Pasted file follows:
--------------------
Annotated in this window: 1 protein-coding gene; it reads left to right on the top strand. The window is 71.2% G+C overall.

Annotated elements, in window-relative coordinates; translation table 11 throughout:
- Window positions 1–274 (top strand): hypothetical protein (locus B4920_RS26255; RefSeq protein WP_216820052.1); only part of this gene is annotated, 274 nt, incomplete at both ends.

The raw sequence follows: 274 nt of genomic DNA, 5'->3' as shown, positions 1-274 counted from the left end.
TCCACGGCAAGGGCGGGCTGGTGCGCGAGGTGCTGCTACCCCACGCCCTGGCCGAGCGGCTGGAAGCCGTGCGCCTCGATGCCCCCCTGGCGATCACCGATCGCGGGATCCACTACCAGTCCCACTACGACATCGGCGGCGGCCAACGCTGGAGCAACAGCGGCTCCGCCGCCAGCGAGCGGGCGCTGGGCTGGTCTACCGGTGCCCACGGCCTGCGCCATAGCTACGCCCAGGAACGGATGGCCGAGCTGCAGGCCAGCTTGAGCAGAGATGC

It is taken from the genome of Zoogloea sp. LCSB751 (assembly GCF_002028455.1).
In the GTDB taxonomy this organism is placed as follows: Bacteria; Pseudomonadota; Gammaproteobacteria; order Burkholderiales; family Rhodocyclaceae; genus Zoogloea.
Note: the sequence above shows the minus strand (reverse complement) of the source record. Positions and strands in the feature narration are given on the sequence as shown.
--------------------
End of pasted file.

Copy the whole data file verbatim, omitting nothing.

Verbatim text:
Annotated in this window: 1 protein-coding gene; it reads left to right on the top strand. The window is 71.2% G+C overall.

Annotated elements, in window-relative coordinates; translation table 11 throughout:
- Window positions 1–274 (top strand): hypothetical protein (locus B4920_RS26255; RefSeq protein WP_216820052.1); only part of this gene is annotated, 274 nt, incomplete at both ends.

The raw sequence follows: 274 nt of genomic DNA, 5'->3' as shown, positions 1-274 counted from the left end.
TCCACGGCAAGGGCGGGCTGGTGCGCGAGGTGCTGCTACCCCACGCCCTGGCCGAGCGGCTGGAAGCCGTGCGCCTCGATGCCCCCCTGGCGATCACCGATCGCGGGATCCACTACCAGTCCCACTACGACATCGGCGGCGGCCAACGCTGGAGCAACAGCGGCTCCGCCGCCAGCGAGCGGGCGCTGGGCTGGTCTACCGGTGCCCACGGCCTGCGCCATAGCTACGCCCAGGAACGGATGGCCGAGCTGCAGGCCAGCTTGAGCAGAGATGC

It is taken from the genome of Zoogloea sp. LCSB751 (assembly GCF_002028455.1).
In the GTDB taxonomy this organism is placed as follows: Bacteria; Pseudomonadota; Gammaproteobacteria; order Burkholderiales; family Rhodocyclaceae; genus Zoogloea.
Note: the sequence above shows the minus strand (reverse complement) of the source record. Positions and strands in the feature narration are given on the sequence as shown.